Slate Magazine has taken on the often quoted gender bias in math and science and has offered more nuanced, evidence based perspective. It is exactly why many programs out there about girls and women in science are not just nice, but needed. It is why drug addicts learn best from other, fully recovered, successfully clean ex-drug addicts. Peer examples and leadership have great influence on helping others succeed.
It is why I had success modeling my early learning in social media to my own peer group of consultants and coaches. I’m one of them. I can do it.
Consider the impact of peers on this sample of meeting basic human needs:
- Safety/Security— the need for structure, predictability, stability, and freedom from fear and anxiety.
- Belongingness/Love — the need to be accepted by others and to have strong personal ties with one’s family, friends, and identity groups.
- Self-esteem — the need to be recognized by oneself and others as strong, competent, and capable. It also includes the need to know that one has some effect on her/his environment.
- Personal fulfillment — the need to reach one’s potential in all areas of life.
- Identity — goes beyond a psychological “sense of self.” Burton and other human needs theorists define identity as a sense of self in relation to the outside world. Identity becomes a problem when one’s identity is not recognized as legitimate, or when it is considered inferior or is threatened by others with different identifications.
Identity is a strong motivator. The Slate excerpt below suggests just how strong it can be.
As for those women I know who have choosen math, science and engineering as a career, here’s my personal list. I know:
- Two female math and science professors.
- One female math tutor.
- My second cousin, has a chemical engineering BS.
- My godaughter with a BS in Operations and Industrial Engineering, working in Lean manufacturing.
Peer examples and leadership have great influence on helping others succeed. ….I’m one of them. I can do it.
This also impact affects males having more choices and less stigma (male nurses, stay-at-home dads) as well. Men who are more involved in being with and knowing their children, and are participating in their milestone moments are enjoying part of the reward. Having a better understanding of where there real barriers to more gender-free choices in careers can empower us to reach our full capacity, rather than only partially fulfilling our potential due to real or imagined gender boundaries. –Deb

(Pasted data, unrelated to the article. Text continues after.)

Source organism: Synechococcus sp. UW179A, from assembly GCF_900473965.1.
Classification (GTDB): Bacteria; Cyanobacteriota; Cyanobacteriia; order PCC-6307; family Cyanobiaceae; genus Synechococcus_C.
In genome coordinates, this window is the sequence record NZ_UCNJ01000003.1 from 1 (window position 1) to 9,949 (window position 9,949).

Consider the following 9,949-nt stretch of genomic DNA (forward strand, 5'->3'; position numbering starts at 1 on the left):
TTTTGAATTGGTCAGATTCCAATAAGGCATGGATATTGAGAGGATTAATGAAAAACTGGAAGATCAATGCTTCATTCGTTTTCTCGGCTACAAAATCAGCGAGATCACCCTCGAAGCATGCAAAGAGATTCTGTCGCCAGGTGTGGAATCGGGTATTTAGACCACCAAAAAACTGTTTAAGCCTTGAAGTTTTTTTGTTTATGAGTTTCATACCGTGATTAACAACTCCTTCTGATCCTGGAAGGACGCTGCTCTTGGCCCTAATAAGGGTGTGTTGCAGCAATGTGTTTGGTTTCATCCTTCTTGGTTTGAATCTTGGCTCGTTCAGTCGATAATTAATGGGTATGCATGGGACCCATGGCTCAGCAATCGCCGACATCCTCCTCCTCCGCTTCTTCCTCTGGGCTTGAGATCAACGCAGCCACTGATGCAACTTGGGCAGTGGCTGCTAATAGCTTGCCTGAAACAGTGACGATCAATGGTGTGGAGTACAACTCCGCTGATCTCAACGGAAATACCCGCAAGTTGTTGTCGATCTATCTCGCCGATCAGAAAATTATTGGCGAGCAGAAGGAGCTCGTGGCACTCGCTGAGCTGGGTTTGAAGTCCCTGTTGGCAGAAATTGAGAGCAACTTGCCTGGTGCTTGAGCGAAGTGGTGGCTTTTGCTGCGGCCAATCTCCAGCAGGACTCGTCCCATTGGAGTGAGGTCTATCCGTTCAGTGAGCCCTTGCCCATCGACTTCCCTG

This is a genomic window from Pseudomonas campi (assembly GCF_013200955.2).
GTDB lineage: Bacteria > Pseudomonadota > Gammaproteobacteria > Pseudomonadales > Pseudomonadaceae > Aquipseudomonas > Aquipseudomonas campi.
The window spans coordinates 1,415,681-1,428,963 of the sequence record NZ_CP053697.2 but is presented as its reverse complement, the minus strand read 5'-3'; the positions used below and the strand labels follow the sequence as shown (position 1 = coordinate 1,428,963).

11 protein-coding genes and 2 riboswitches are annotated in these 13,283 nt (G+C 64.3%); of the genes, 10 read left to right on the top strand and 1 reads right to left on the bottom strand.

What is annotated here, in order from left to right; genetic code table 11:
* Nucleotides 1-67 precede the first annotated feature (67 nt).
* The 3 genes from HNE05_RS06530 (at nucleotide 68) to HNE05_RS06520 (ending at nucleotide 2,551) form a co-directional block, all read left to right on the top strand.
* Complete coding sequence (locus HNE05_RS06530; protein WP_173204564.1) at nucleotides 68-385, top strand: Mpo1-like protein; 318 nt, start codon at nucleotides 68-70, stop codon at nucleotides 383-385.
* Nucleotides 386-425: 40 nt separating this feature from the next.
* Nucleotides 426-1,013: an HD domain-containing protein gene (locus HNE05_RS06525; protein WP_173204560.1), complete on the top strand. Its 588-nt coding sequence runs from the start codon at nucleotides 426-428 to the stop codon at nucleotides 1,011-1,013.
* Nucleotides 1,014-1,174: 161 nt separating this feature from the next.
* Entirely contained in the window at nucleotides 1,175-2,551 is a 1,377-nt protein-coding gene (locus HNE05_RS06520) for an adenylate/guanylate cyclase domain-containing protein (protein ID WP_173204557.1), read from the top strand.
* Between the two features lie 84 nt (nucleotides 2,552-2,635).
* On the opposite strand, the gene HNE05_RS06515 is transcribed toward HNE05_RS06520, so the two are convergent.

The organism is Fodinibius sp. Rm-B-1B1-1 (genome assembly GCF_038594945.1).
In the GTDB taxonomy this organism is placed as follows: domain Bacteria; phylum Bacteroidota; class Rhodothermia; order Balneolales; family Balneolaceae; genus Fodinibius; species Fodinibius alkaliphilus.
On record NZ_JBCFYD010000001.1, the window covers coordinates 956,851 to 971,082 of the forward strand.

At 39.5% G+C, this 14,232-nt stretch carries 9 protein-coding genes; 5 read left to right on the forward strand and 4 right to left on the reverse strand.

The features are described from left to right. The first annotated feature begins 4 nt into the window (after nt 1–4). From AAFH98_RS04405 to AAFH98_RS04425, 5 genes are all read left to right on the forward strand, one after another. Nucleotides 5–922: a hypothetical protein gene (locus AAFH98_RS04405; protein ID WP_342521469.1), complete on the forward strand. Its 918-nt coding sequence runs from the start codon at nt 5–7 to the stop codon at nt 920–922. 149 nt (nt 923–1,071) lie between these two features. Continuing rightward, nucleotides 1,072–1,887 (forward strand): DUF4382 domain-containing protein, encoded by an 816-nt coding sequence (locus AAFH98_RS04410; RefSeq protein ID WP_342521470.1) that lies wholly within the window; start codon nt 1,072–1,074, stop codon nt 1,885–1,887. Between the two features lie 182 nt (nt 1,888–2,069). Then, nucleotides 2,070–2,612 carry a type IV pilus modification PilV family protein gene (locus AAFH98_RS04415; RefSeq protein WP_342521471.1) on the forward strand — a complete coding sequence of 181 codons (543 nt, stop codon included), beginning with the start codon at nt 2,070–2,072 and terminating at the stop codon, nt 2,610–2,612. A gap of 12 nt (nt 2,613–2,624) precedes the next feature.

Excerpted: Slate Magazine
…[from research by] Jane Stout, Nilanjana Dasgupta, Matthew Hunsinger, and Melissa A. McManus. …psychologists at the University of Massachusetts at Amherst [who] recently conducted experiments… Their focus was on college students, but their work has broad implications for the way we think about education and fairness.
…[they] wanted to find out why women’s outstanding performance on science and math tests in high school and college correlates so weakly with their eventual interest in pursuing careers in those fields.
Stout, Dasgupta, and their colleagues wanted to find out why women’s outstanding performance on science and math tests in high school and college correlates so weakly with their eventual interest in pursuing careers in those fields. In high school and college, girls increasingly earn math and science grades equal to or better than the grades of their male peers…
The psychologists asked female students studying biology, chemistry, and engineering to take a very tough math test. All the students were greeted by a senior math major who wore a T-shirt displaying Einstein’s E=mc2 equation. For some volunteers, the math major was male. For others, the math major was female.
This tiny tweak made a difference: Women attempted more questions on the tough math test when they were greeted by a female math major rather than a male math major. On psychological tests that measured their unconscious attitudes toward math, the female students showed a stronger self-identification with math when the math major who had greeted them was female. When they were greeted by the male math major, women had significantly higher negative attitudes toward math.
Women attempted more questions on the tough math test when they were greeted by a female math major rather than a male math major.
In a more ambitious experiment organized with the university’s math department, the psychologists evaluated how undergraduates performed when they had male or female math professors.
They measured, for instance, how often each student responded to questions posed by professors to the classroom as a whole. …By the end of the semester, the number of female students who attempted to answer questions posed by a male professor…[stood at] …7 percent (7%) of the women … But when classes were taught by a woman, the percentage of female students who attempted to answer [at] semester’s end rose to 46%.
…Finally, when Stout and Dasgupta evaluated how much the students identified with mathematics, they found that women ended up with less confidence in their mathematical abilities when their teachers were men rather than women. This happened even when women outperformed men on actual tests of math performance.
On objective measures of math performance, these women were outscoring men. But their identification with mathematics was ….was connected to whether their teacher was a woman or a man.
Think about that. On objective measures of math performance, these women were outscoring men. But their identification with mathematics was not tied to their interest, determination, or talent. It was connected to whether their teacher was a woman or a man.
These experiments suggest that subtle and unconscious factors skew the “free choices” we make….